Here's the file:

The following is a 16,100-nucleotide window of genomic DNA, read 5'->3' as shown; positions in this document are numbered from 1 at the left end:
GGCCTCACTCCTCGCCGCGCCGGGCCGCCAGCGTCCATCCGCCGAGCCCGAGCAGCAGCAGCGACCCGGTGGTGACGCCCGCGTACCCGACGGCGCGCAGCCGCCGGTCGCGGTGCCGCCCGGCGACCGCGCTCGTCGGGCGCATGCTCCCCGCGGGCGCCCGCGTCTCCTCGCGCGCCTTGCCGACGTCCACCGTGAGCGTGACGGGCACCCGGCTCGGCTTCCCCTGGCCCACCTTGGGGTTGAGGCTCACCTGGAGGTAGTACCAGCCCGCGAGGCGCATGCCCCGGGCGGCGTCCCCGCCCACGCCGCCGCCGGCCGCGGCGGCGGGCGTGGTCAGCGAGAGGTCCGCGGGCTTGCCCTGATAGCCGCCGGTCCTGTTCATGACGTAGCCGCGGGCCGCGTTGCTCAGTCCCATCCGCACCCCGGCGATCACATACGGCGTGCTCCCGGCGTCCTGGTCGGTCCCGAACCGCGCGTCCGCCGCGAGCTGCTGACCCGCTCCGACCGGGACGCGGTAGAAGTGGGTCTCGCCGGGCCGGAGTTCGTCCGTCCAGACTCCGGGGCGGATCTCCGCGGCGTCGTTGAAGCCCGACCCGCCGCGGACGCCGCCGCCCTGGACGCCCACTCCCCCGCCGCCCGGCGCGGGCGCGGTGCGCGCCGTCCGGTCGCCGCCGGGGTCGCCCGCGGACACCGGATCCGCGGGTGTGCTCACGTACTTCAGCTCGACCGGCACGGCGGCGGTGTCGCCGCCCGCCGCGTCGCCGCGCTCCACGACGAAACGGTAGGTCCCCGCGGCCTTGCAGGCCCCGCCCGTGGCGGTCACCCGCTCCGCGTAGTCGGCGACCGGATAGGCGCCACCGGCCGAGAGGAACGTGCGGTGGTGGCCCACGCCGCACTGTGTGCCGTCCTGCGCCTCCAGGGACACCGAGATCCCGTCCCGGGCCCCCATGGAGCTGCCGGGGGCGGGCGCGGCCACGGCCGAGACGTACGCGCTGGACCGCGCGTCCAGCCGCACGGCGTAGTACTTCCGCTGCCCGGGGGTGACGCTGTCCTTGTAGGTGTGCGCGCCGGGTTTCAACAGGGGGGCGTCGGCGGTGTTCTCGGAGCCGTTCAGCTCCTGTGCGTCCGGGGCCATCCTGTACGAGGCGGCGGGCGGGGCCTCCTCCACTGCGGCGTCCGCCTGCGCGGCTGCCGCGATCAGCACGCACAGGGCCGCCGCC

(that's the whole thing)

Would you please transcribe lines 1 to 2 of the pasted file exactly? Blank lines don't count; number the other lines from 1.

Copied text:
The following is a 16,100-nucleotide window of genomic DNA, read 5'->3' as shown; positions in this document are numbered from 1 at the left end:
GGCCTCACTCCTCGCCGCGCCGGGCCGCCAGCGTCCATCCGCCGAGCCCGAGCAGCAGCAGCGACCCGGTGGTGACGCCCGCGTACCCGACGGCGCGCAGCCGCCGGTCGCGGTGCCGCCCGGCGACCGCGCTCGTCGGGCGCATGCTCCCCGCGGGCGCCCGCGTCTCCTCGCGCGCCTTGCCGACGTCCACCGTGAGCGTGACGGGCACCCGGCTCGGCTTCCCCTGGCCCACCTTGGGGTTGAGGCTCACCTGGAGGTAGTACCAGCCCGCGAGGCGCATGCCCCGGGCGGCGTCCCCGCCCACGCCGCCGCCGGCCGCGGCGGCGGGCGTGGTCAGCGAGAGGTCCGCGGGCTTGCCCTGATAGCCGCCGGTCCTGTTCATGACGTAGCCGCGGGCCGCGTTGCTCAGTCCCATCCGCACCCCGGCGATCACATACGGCGTGCTCCCGGCGTCCTGGTCGGTCCCGAACCGCGCGTCCGCCGCGAGCTGCTGACCCGCTCCGACCGGGACGCGGTAGAAGTGGGTCTCGCCGGGCCGGAGTTCGTCCGTCCAGACTCCGGGGCGGATCTCCGCGGCGTCGTTGAAGCCCGACCCGCCGCGGACGCCGCCGCCCTGGACGCCCACTCCCCCGCCGCCCGGCGCGGGCGCGGTGCGCGCCGTCCGGTCGCCGCCGGGGTCGCCCGCGGACACCGGATCCGCGGGTGTGCTCACGTACTTCAGCTCGACCGGCACGGCGGCGGTGTCGCCGCCCGCCGCGTCGCCGCGCTCCACGACGAAACGGTAGGTCCCCGCGGCCTTGCAGGCCCCGCCCGTGGCGGTCACCCGCTCCGCGTAGTCGGCGACCGGATAGGCGCCACCGGCCGAGAGGAACGTGCGGTGGTGGCCCACGCCGCACTGTGTGCCGTCCTGCGCCTCCAGGGACACCGAGATCCCGTCCCGGGCCCCCATGGAGCTGCCGGGGGCGGGCGCGGCCACGGCCGAGACGTACGCGCTGGACCGCGCGTCCAGCCGCACGGCGTAGTACTTCCGCTGCCCGGGGGTGACGCTGTCCTTGTAGGTGTGCGCGCCGGGTTTCAACAGGGGGGCGTCGGCGGTGTTCTCGGAGCCGTTCAGCTCCTGTGCGTCCGGGGCCATCCTGTACGAGGCGGCGGGCGGGGCCTCCTCCACTGCGGCGTCCGCCTGCGCGGCTGCCGCGATCAGCACGCACAGGGCCGCCGCC